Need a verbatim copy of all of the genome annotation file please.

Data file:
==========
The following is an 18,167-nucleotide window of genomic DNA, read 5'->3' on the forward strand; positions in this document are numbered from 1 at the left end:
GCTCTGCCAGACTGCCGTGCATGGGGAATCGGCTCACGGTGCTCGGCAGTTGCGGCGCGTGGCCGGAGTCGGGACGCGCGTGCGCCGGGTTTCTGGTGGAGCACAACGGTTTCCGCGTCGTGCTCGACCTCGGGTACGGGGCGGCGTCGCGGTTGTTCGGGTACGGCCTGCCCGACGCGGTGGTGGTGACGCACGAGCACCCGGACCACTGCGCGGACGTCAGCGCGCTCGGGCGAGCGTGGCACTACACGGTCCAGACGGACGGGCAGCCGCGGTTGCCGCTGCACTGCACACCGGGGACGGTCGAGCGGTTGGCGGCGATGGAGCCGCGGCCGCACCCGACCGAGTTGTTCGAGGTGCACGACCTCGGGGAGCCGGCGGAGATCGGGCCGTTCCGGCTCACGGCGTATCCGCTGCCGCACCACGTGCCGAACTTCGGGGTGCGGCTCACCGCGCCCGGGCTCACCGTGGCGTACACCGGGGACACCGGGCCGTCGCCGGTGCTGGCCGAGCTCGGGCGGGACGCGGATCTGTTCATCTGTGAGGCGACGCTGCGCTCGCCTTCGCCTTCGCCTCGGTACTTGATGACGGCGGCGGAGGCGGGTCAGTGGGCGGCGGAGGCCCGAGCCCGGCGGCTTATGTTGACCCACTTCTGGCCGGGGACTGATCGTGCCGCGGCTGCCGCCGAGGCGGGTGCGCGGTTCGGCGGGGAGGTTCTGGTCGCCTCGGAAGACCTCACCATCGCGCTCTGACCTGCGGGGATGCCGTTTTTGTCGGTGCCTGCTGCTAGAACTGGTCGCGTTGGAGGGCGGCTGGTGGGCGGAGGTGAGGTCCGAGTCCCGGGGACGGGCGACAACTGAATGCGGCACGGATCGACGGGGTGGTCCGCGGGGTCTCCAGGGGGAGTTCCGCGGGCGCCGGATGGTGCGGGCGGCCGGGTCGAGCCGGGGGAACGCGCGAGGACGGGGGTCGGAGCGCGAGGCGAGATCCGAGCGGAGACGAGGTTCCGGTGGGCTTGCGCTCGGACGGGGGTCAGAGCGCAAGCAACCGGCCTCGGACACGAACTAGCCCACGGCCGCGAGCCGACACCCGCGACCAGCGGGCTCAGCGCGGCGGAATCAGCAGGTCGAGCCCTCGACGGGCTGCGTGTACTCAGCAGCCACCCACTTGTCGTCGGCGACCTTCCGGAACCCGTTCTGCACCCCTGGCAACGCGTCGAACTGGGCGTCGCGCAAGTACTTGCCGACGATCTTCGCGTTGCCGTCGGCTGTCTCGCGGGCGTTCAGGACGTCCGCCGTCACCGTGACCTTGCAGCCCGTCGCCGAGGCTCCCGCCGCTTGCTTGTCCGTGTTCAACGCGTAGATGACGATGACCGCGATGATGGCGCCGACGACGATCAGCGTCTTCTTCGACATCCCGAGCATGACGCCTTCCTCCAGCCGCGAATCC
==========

The following is an 18,167-nucleotide window of genomic DNA, read 5'->3' on the forward strand; positions in this document are numbered from 1 at the left end:
GCTCTGCCAGACTGCCGTGCATGGGGAATCGGCTCACGGTGCTCGGCAGTTGCGGCGCGTGGCCGGAGTCGGGACGCGCGTGCGCCGGGTTTCTGGTGGAGCACAACGGTTTCCGCGTCGTGCTCGACCTCGGGTACGGGGCGGCGTCGCGGTTGTTCGGGTACGGCCTGCCCGACGCGGTGGTGGTGACGCACGAGCACCCGGACCACTGCGCGGACGTCAGCGCGCTCGGGCGAGCGTGGCACTACACGGTCCAGACGGACGGGCAGCCGCGGTTGCCGCTGCACTGCACACCGGGGACGGTCGAGCGGTTGGCGGCGATGGAGCCGCGGCCGCACCCGACCGAGTTGTTCGAGGTGCACGACCTCGGGGAGCCGGCGGAGATCGGGCCGTTCCGGCTCACGGCGTATCCGCTGCCGCACCACGTGCCGAACTTCGGGGTGCGGCTCACCGCGCCCGGGCTCACCGTGGCGTACACCGGGGACACCGGGCCGTCGCCGGTGCTGGCCGAGCTCGGGCGGGACGCGGATCTGTTCATCTGTGAGGCGACGCTGCGCTCGCCTTCGCCTTCGCCTCGGTACTTGATGACGGCGGCGGAGGCGGGTCAGTGGGCGGCGGAGGCCCGAGCCCGGCGGCTTATGTTGACCCACTTCTGGCCGGGGACTGATCGTGCCGCGGCTGCCGCCGAGGCGGGTGCGCGGTTCGGCGGGGAGGTTCTGGTCGCCTCGGAAGACCTCACCATCGCGCTCTGACCTGCGGGGATGCCGTTTTTGTCGGTGCCTGCTGCTAGAACTGGTCGCGTTGGAGGGCGGCTGGTGGGCGGAGGTGAGGTCCGAGTCCCGGGGACGGGCGACAACTGAATGCGGCACGGATCGACGGGGTGGTCCGCGGGGTCTCCAGGGGGAGTTCCGCGGGCGCCGGATGGTGCGGGCGGCCGGGTCGAGCCGGGGGAACGCGCGAGGACGGGGGTCGGAGCGCGAGGCGAGATCCGAGCGGAGACGAGGTTCCGGTGGGCTTGCGCTCGGACGGGGGTCAGAGCGCAAGCAACCGGCCTCGGACACGAACTAGCCCACGGCCGCGAGCCGACACCCGCGACCAGCGGGCTCAGCGCGGCGGAATCAGCAGGTCGAGCCCTCGACGGGCTGCGTGTACTCAGCAGCCACCCACTTGTCGTCGGCGACCTTCCGGAACCCGTTCTGCACCCCTGGCAACGCGTCGAACTGGGCGTCGCGCAAGTACTTGCCGACGATCTTCGCGTTGCCGTCGGCTGTCTCGCGGGCGTTCAGGACGTCCGCCGTCACCGTGACCTTGCAGCCCGTCGCCGAGGCTCCCGCCGCTTGCTTGTCCGTGTTCAACGCGTAGATGACGATGACCGCGATGATGGCGCCGACGACGATCAGCGTCTTCTTCGACATCCCGAGCATGACGCCTTCCTCCAGCCGCGAATCC